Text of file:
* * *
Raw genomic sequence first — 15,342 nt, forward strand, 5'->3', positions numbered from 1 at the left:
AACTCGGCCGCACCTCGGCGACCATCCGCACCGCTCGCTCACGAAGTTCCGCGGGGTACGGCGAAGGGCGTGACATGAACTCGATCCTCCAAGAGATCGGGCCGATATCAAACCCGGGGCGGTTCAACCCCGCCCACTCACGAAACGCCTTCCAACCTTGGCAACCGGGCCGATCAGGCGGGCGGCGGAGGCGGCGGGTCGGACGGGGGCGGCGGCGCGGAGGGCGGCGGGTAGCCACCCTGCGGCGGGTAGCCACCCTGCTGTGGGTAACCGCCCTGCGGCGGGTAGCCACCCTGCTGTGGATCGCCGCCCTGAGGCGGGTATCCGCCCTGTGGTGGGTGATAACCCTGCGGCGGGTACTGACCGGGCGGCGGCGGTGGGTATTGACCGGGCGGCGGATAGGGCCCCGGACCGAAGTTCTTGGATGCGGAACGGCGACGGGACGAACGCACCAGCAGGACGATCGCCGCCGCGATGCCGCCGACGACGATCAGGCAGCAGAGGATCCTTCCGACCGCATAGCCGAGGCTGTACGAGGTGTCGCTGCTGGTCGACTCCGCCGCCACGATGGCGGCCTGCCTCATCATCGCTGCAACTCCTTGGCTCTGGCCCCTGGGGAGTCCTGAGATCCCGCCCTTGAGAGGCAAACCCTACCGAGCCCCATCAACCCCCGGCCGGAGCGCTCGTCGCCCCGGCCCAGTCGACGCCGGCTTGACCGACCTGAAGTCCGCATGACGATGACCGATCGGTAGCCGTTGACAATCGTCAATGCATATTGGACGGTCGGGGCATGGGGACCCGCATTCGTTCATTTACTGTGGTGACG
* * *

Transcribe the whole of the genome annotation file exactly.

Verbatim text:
Raw genomic sequence first — 15,342 nt, forward strand, 5'->3', positions numbered from 1 at the left:
AACTCGGCCGCACCTCGGCGACCATCCGCACCGCTCGCTCACGAAGTTCCGCGGGGTACGGCGAAGGGCGTGACATGAACTCGATCCTCCAAGAGATCGGGCCGATATCAAACCCGGGGCGGTTCAACCCCGCCCACTCACGAAACGCCTTCCAACCTTGGCAACCGGGCCGATCAGGCGGGCGGCGGAGGCGGCGGGTCGGACGGGGGCGGCGGCGCGGAGGGCGGCGGGTAGCCACCCTGCGGCGGGTAGCCACCCTGCTGTGGGTAACCGCCCTGCGGCGGGTAGCCACCCTGCTGTGGATCGCCGCCCTGAGGCGGGTATCCGCCCTGTGGTGGGTGATAACCCTGCGGCGGGTACTGACCGGGCGGCGGCGGTGGGTATTGACCGGGCGGCGGATAGGGCCCCGGACCGAAGTTCTTGGATGCGGAACGGCGACGGGACGAACGCACCAGCAGGACGATCGCCGCCGCGATGCCGCCGACGACGATCAGGCAGCAGAGGATCCTTCCGACCGCATAGCCGAGGCTGTACGAGGTGTCGCTGCTGGTCGACTCCGCCGCCACGATGGCGGCCTGCCTCATCATCGCTGCAACTCCTTGGCTCTGGCCCCTGGGGAGTCCTGAGATCCCGCCCTTGAGAGGCAAACCCTACCGAGCCCCATCAACCCCCGGCCGGAGCGCTCGTCGCCCCGGCCCAGTCGACGCCGGCTTGACCGACCTGAAGTCCGCATGACGATGACCGATCGGTAGCCGTTGACAATCGTCAATGCATATTGGACGGTCGGGGCATGGGGACCCGCATTCGTTCATTTACTGTGGTGACG